Sailing from Ensenada to Cabo has been our longest time at sea since we started – a whole 7 days! We left Ensenada on a Saturday along with five or so other boats that had been waiting for weather. There was excitement on the docks in the days leading up to it. People would come by the boat or chat with you on your way out of the marina, “So, when are you guys thinking of leaving. Friday? Yeah us too”. “What Time?” “Have you seen the latest weather forecast?” As the weather window opened and the latest weather data confirmed, it seemed to be settled, we’d all head out on Saturday morning.
Fortunately we didn’t have too much to prepare, as we’d promised ourselves, after missing the last weather window, that we’d have all our chores done well in advance (fuelling, provisioning, filling the water tanks, etc.) There were of course some last minute thigs. It seems that when you are on a dock for too long, you completely forget all of the pending maintenance requirements of your boat, untill you are of course just about to throw of the dock lines.
So Friday was spent picking up water, fixing broken water jugs, provisioning, taking cash out (as there are no ATMs for 700 miles of coastline) and securing everything on board. After all that, Robin still woke up early on Saturday to rebuild the raw water pump and replace a fuel filter.
Saturday morning we awoke to a beautiful day, a reprieve from the storms that had been relentlessly marching in on us for the preceding weeks. We turned on our diesel stove one last time to try and dry out the cabin from all of the rain and humidity, tied up the lee cloth, covered our new upholstery cushions and we were off.
We were able to contact three other boats on the VHF radio as we sailed along on the first day and night, which was comforting to know that we weren’t the only ones out there. We’d call up Jolly Dogs, Anore, and Notre Ile to share weather updates, check on each other’s positions, or just to comment on a passing cruise ship. There was were several cargo and cruise ships that steamed past us the first night, their twinkly lights dipping up and down in the swell.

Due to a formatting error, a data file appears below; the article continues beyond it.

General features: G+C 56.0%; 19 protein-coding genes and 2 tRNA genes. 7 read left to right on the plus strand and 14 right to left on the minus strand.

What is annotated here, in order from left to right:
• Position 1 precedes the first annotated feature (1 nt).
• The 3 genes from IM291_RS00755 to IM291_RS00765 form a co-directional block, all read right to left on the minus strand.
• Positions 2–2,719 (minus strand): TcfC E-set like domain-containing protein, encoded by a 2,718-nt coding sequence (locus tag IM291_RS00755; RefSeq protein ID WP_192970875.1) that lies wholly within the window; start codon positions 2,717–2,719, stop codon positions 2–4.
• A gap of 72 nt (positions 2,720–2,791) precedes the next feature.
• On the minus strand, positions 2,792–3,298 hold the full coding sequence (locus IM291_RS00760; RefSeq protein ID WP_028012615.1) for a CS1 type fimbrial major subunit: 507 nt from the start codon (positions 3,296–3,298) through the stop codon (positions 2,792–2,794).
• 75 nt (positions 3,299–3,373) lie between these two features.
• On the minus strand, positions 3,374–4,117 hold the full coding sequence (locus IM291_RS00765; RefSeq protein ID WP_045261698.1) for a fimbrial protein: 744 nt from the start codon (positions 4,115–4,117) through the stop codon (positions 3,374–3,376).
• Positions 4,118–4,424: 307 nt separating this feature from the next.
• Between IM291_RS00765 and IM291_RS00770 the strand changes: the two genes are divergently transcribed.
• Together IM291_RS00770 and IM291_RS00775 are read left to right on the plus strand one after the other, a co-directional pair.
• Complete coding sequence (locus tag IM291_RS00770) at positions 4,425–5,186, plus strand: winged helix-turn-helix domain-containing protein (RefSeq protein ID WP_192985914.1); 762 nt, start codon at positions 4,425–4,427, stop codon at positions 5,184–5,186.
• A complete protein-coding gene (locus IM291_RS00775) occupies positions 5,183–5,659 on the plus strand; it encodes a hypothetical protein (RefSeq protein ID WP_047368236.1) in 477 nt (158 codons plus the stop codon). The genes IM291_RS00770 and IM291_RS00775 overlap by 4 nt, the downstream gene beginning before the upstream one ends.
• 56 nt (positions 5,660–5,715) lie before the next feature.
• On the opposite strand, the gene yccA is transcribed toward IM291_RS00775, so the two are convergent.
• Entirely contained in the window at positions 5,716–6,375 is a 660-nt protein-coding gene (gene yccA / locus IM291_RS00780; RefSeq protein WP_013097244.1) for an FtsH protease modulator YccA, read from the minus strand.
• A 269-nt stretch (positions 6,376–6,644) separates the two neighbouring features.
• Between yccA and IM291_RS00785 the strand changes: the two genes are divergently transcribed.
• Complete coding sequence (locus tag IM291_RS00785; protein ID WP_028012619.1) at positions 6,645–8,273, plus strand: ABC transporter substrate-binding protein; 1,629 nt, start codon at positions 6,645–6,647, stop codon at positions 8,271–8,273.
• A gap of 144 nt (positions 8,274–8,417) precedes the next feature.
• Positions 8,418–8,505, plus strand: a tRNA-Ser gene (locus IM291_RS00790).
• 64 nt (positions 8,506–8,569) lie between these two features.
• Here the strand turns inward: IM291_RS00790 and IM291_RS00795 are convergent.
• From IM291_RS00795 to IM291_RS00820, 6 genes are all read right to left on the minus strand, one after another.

The next day the wind continued at a pleasant 10-15 knots and we were making good headway. I was coming on deck after sleeping away the morning and Robin was just heading down to bed when he told me that, Jim a quinquagenarian adventure guide who was solo sailing on Anore, was hoping to take a nap and had called earlier to ask if we would we watch his boat to make sure he was on course. Sure enough Jim called on the radio five minutes later, but instead of telling me he was ready to take his nap, he told me that his engine had quit. We were 50 miles from land and hours a way from any rescue. So we hove too and waited for Jim while he toiled away in the engine room. He changed his fuel filter, but after two hours of trying, the engine still would not start.
Jim needed help but we weren’t sure how best to provide it. We couldn’t raft up our sailboats in the swell as we’d have risked tearing each other’s rigs to shreds. So the remaining option was to try and lauch our dinghy in the rolly seas, and send Robin over in a dinghy. We weren’t too excited about this plan either as the swell was 3-5 metres and building and we were out in the middle of the ocean. If Robin had gone in the water it could have been quite difficult to retrieve him.
We decided to try and troubleshoot things on the radio one more time before getting the dinghy out. Robin got out Nigel Calder’s book on Diesel Engines and step by step walked through a checklist for bleeding the fuel line in the engine. Jim started at the filters and worked his way up through the line to the injectors. He got to the fuel pump and cracked the nipple for bleeding air out, cranked the engine, and it roared to life! He called Robin and I on radio and we heard the happy grumbling of the engine in the background. Success! He seemed much relieved to have this sorted and was so grateful for the help, promising us a big dinner when we all got back to land. We were all on our way again.